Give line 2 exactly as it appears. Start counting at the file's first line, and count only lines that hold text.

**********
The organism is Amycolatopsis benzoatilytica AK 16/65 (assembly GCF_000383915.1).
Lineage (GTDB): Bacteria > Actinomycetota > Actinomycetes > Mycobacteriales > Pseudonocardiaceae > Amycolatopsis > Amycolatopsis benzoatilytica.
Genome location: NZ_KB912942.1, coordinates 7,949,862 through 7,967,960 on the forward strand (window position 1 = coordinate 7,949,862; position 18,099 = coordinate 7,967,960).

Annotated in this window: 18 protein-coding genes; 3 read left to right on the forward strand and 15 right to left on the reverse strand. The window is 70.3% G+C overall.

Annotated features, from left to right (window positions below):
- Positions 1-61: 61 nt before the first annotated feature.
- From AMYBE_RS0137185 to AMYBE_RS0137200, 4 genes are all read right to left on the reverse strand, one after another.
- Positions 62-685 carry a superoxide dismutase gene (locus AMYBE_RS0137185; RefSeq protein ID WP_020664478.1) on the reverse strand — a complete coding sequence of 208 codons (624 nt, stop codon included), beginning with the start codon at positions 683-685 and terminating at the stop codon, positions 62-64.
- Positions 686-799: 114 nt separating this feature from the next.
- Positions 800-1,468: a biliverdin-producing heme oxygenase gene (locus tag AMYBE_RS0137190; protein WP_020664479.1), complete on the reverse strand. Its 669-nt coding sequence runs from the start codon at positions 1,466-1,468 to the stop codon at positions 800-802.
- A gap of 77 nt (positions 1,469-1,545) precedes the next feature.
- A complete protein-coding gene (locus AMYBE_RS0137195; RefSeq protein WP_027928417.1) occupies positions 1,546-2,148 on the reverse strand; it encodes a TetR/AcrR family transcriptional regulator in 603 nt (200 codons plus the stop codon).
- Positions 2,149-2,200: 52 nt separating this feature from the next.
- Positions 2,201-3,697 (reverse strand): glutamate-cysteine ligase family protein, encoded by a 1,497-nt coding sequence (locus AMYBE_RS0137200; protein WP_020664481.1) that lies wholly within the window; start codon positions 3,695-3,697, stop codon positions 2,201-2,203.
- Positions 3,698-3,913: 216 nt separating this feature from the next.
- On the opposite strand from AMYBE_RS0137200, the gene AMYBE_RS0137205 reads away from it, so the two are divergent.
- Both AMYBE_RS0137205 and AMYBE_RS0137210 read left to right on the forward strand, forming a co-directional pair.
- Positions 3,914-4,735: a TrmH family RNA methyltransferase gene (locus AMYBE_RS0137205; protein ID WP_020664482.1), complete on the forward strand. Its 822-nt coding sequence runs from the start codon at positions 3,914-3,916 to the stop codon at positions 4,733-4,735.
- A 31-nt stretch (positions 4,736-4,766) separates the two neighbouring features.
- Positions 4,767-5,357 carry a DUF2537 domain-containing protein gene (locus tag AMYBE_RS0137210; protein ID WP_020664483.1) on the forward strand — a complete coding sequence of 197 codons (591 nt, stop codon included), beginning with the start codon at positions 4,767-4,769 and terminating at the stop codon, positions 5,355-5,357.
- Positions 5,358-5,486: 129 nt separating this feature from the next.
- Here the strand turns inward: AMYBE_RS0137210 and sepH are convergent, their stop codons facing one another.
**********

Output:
Lineage (GTDB): Bacteria > Actinomycetota > Actinomycetes > Mycobacteriales > Pseudonocardiaceae > Amycolatopsis > Amycolatopsis benzoatilytica.